President Roosevelt did not tell Congress or the American people the truth behind the Greer incident that led to US involvement in World War II. "I am perfectly willing to mislead and tell untruths if it will help win the war," FDR told a friend.
David McCullough [voice-over]: By the middle of 1941, Nazi U-boats had sunk over 1,500 British ships, all but cutting England's lifeline to America. Without telling the American people, Roosevelt issued secret orders to the Navy to escort British convoys and, if necessary, sink Nazi submarines. The President was willing to risk war with Germany.
Newscaster: On the morning of September 4th, the United States destroyer Greer was attacked by a submarine, a German submarine.
Pres. Franklin D. Roosevelt: I tell you the blunt fact that the German submarine fired first upon this American destroyer, Greer, without warning and with deliberate design to sink her.
Robert Dallek, Historian: What he hides from the American public is the fact that the Greer had been tracking the German submarine to help a British seaplane which was going to try and sink it with depth charges.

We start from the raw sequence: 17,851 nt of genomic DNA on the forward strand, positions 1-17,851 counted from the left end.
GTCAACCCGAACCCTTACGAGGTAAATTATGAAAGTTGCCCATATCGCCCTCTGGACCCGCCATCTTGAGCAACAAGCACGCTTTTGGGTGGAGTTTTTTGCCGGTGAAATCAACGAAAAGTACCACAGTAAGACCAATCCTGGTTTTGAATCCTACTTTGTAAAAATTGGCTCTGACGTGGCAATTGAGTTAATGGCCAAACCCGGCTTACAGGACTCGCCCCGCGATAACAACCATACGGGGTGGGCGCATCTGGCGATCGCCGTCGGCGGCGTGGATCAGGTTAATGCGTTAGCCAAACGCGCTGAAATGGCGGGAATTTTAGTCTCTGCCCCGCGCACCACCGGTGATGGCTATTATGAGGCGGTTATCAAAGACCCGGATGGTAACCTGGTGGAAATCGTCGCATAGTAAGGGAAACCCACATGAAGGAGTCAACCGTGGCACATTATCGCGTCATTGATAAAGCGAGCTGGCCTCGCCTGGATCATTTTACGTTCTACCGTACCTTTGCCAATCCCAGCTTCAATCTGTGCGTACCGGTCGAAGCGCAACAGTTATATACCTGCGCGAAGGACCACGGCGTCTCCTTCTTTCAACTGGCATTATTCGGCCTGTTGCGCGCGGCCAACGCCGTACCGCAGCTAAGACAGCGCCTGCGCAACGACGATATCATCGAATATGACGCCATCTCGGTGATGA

David McCullough [voice-over]: Roosevelt knew that the Greer had deliberately stalked the Nazi U-boat and that the British plane had fired first. "You know, I'm a juggler," he would later tell a friend, "and I never let my right hand know what my left hand does. I am perfectly willing to mislead and tell untruths if it will help win the war." Roosevelt did not ask congress for a declaration of war, but he used the Greer incident to justify an undeclared war in the Atlantic where he was sure the real war would soon begin.
"The Wizard of Menlo Park," Inventor Thomas Edison, built the first practical light bulb and revolutionized the world.
A minute-by-minute account, on both sides of the Pacific, leading up to the surprise attack on the U.S. fleet at Pearl Harbor.
In 1934, American polar explorer Richard Byrd became the first to experience winter in Antarctica's interior.
Head of the most powerful family in America, billionaire John D. Rockefeller's vast philanthropy changed his family's reputation.
American comandante William Morgan went to Cuba to help Fidel Castro return the country to a democracy. Instead, four years later, he was executed.
American prisoners of war in North Vietnam tell of their experiences at the Hanoi Hilton and other notorious prisons.
The story of a Vietnamese mother, the Amerasian daughter she sent away for adoption, and their reunion 22 years after the Vietnam War.
Accounting for America's most famous inventor and his role in America's future.